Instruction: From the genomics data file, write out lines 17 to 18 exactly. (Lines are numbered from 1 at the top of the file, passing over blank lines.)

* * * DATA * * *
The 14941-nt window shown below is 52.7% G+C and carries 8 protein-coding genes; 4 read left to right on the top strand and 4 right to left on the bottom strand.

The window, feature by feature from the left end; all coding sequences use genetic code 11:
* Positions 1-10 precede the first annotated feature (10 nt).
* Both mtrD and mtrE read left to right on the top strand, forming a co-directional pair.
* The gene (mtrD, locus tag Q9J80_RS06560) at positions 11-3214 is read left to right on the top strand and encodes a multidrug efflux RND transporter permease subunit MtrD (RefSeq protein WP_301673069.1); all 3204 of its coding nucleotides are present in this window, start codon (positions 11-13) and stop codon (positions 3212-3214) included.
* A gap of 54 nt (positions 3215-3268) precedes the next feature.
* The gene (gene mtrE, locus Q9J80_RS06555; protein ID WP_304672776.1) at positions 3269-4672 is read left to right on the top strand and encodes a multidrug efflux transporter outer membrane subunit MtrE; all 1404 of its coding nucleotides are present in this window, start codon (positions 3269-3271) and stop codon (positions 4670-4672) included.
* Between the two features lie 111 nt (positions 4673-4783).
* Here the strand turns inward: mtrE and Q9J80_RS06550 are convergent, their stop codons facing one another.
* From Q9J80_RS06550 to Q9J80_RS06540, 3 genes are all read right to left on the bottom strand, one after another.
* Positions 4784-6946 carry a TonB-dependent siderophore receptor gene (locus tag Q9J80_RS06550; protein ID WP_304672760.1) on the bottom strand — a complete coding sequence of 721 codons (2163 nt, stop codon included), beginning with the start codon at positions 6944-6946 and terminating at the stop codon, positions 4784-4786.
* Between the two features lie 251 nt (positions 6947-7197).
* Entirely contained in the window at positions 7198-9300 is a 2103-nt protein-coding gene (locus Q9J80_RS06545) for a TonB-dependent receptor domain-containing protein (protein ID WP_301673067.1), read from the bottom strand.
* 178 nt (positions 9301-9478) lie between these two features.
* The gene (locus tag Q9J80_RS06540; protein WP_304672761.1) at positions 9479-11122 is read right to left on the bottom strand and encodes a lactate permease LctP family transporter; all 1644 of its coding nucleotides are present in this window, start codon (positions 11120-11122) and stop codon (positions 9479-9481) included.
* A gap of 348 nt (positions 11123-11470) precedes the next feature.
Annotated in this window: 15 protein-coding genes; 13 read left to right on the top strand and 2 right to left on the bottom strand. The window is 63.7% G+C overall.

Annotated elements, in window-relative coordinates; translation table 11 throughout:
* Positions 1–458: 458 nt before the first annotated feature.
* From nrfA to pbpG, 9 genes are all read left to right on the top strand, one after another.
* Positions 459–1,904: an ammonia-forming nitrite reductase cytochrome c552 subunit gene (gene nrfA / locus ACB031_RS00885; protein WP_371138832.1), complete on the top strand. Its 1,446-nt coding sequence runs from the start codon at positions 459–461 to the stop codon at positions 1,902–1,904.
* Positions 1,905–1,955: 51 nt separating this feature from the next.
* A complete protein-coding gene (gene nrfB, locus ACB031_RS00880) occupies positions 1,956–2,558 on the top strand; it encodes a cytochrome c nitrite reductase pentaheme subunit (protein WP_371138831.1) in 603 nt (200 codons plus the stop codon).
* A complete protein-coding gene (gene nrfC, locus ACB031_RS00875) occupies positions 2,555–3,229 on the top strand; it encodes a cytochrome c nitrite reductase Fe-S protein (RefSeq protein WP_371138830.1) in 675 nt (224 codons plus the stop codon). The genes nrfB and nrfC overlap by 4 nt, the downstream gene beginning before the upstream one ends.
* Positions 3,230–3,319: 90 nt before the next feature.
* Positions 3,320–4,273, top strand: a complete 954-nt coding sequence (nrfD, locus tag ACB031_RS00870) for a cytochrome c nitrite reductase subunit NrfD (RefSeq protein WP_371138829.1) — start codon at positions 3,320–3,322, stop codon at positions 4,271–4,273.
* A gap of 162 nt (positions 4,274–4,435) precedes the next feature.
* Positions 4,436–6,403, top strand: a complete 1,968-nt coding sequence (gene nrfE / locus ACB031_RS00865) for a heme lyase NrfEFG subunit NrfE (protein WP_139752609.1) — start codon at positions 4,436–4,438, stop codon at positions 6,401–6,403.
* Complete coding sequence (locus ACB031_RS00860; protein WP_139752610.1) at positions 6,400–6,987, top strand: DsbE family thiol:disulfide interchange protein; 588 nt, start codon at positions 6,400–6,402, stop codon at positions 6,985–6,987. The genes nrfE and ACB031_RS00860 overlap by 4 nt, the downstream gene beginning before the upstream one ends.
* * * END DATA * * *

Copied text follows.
Annotated in this window: 15 protein-coding genes; 13 read left to right on the top strand and 2 right to left on the bottom strand. The window is 63.7% G+C overall.

Annotated elements, in window-relative coordinates; translation table 11 throughout: